Residents of Rockaways Enclave Oppose Better Access To Their ‘Semi-Private’ Public Beach
Locals say that federally mandated ramps and a boardwalk will spoil their little oasis.
Locals living in a wealthy Rockaway Beach enclave are fighting to stop the feds from installing accessible walkways and a concrete path along the public beach that has ostensibly become their private oasis.
The improvements are part of a $250 million federal resiliency project to shore up six miles of receding coastline after Superstorm Sandy severely damaged the peninsula in 2012. The U.S. Army Corps of Engineers plans to reinforce the dunes, install dune crossovers, and replenish the depleted sand, as well as extend the Rockaway Beach boardwalk from where it ends now, at 126th Street, through 149th Street, by building a new five-foot-wide concrete walkway.
But the pedestrian-infrastructure project is facing serious opposition from residents of Neponsit and Belle Harbor, which are the last two residential communities on the Rockaway peninsula before it turns into the federally-managed Jacob Riis Park.
“I don’t want it. You see what happens down there? The boardwalk down there? The environment it brings?” said Andrew Patti, a member of the Belle Harbor Homeowners’ Association, who was on the beach near 131st Street on Thursday afternoon. “For argument’s sake, some of the people on there with their bikes are not respectful. They ride motorcycles on it; I don’t want that. I’d rather keep it like this, it keeps it semi-private.”
Patti added, “I just don’t see the necessity, we’ve never had it. I’ve been here 29 years, and put a lifetime into this already, and to see it destroyed because people want to walk along to see my house is not conducive to what I like. There’s nothing here for them.”
According to the Rockaway Wave, 84 percent of more than 1,000 Belle Harbor residents surveyed said they were “completely opposed” to the construction of the walkways. Just over 4 percent of respondents said they want the walkways, according to the local paper.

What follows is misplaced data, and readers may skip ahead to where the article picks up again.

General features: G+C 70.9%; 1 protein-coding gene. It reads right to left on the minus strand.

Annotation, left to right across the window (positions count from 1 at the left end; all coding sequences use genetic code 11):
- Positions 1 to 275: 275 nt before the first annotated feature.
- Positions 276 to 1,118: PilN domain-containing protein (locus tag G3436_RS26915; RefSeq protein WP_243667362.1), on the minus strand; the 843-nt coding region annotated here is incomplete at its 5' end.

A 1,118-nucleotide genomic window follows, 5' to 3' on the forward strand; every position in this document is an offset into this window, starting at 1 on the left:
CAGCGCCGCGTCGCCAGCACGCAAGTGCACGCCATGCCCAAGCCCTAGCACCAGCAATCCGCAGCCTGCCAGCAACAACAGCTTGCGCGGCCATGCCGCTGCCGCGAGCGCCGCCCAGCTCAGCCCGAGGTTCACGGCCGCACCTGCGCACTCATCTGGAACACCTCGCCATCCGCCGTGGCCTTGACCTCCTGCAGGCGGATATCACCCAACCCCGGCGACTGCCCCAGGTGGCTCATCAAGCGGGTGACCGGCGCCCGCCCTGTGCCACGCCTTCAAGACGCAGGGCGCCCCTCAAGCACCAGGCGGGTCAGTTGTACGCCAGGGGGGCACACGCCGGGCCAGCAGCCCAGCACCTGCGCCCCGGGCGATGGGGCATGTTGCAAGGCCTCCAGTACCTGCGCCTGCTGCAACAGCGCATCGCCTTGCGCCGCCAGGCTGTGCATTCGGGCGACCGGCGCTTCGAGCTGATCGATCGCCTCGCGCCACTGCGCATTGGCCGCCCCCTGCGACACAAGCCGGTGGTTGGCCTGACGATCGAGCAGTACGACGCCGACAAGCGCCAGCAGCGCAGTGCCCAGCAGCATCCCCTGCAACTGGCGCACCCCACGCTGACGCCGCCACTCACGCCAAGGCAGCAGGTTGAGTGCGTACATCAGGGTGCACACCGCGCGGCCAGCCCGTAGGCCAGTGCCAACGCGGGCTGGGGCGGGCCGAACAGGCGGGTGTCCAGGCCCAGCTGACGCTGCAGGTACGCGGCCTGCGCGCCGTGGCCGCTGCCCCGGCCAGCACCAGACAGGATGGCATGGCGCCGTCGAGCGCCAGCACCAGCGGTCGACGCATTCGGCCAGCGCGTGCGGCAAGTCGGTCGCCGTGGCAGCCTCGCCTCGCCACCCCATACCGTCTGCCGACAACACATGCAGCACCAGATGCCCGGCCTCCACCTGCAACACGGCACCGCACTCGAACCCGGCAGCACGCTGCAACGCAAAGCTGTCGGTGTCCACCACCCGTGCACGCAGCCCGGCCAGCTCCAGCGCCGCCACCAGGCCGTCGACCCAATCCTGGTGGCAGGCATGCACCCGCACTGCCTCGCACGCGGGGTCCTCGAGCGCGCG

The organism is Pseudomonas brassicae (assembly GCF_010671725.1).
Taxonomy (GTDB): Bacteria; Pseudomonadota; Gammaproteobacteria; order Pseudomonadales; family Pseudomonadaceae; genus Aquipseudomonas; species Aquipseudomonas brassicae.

The walkway would cross through the neighborhoods of Belle Harbor and Neponsit, where the average median household income is $108,289 — more than two times what it is in the rest of the communities that line the boardwalk. The path would feature four zig-zagging ramps, all compliant with the Americans with Disabilities Act, to take beachgoers, including those with strollers and wheelchairs, down to the water. The ramps are required by the ADA and the Federal Government’s Architectural Barriers Act.
Hank Iori, a former president of the Belle Harbor Homeowners Association, says his opposition to the walkway and ramps isn’t NIBMYism, and has nothing to do with maintaining the community’s relatively private beach access. Iori claims the concrete walkway would be dangerous with sand blown onto it, causing unsafe conditions for cyclists.
“Sand doesn’t stay where it is all the time. If they put a concrete walk here, it’s guaranteed to blow on it. We’re just concerned about the convenience, about the ability to get onto the beach properly; it’s really a safety issue,” Iori said. “We’re gonna have scooters, we’re gonna have electric bikes, regular bikes and it’s such a small length and people come flying by and kids will step out to go to beach and get run over. You’re creating a tremendous hazard.”
Streetsblog asked the Army Corps about sand on concrete as a potential hazard, but has not received a reply.
The Parks Department controls the section of the beach in question, but without a walkway it’s not as accessible as the sections to its east. Currently, mobi-mats on top of the sand lead beachgoers down to the water at 131st, 135th, 142nd, and 147th streets, which is where the Army Corps wants to install the ramps.